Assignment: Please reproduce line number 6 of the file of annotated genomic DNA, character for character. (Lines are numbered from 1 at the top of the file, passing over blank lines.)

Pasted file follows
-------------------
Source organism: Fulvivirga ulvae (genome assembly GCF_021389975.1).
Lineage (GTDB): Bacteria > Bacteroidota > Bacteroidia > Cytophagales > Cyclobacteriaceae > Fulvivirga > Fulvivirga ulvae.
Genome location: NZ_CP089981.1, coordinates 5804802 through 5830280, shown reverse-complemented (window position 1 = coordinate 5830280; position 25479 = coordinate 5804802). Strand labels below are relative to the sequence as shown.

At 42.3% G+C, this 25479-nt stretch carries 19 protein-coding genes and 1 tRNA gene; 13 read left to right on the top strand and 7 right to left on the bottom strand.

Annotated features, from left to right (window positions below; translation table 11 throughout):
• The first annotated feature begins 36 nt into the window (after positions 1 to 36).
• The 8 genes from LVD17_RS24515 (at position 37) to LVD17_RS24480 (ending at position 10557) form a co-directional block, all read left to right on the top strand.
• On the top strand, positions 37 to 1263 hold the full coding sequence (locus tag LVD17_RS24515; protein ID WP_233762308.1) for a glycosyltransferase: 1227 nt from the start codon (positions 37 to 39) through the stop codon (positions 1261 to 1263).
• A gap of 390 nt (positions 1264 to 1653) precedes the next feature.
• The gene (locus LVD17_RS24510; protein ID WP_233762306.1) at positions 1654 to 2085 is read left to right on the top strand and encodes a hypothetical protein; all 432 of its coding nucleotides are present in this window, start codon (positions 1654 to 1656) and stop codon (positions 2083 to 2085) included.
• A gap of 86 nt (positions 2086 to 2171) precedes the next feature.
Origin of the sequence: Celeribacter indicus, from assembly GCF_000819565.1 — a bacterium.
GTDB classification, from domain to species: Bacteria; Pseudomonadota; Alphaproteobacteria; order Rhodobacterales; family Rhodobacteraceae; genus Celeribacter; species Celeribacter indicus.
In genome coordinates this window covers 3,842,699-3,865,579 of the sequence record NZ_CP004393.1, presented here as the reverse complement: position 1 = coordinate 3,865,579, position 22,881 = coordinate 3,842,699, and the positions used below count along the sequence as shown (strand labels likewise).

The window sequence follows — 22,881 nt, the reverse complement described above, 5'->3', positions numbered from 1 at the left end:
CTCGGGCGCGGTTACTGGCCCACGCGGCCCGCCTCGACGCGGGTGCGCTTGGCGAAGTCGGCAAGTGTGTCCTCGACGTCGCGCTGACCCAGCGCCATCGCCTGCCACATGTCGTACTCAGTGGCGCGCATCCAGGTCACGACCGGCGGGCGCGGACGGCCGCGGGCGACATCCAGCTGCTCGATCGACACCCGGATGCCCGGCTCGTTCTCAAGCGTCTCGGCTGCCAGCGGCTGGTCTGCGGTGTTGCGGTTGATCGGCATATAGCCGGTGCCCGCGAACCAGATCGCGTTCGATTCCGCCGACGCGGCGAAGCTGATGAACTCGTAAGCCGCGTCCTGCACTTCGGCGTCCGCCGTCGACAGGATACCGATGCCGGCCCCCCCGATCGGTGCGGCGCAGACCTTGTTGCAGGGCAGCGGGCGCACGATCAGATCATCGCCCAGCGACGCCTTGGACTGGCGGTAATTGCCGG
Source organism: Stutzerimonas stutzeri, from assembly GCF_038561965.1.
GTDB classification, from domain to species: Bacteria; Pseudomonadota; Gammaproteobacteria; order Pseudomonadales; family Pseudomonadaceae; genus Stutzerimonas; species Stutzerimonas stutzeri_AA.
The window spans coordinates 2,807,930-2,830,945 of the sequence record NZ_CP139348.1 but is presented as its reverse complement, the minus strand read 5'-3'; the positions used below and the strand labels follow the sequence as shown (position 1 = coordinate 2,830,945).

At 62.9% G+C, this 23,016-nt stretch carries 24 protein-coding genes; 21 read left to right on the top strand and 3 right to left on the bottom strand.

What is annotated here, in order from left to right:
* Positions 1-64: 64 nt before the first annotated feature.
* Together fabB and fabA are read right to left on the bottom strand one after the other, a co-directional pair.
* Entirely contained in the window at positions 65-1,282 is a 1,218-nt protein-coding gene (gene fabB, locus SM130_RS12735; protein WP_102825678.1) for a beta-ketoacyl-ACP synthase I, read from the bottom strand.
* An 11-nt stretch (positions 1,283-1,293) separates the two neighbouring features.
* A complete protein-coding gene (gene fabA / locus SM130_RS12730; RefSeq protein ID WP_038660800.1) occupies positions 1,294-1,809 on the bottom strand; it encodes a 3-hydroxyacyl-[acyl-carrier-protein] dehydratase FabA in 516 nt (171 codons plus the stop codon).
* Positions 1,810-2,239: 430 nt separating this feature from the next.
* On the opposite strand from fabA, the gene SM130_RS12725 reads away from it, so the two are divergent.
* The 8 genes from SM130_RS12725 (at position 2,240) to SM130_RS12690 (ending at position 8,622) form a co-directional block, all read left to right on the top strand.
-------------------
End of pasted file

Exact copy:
• The first annotated feature begins 36 nt into the window (after positions 1 to 36).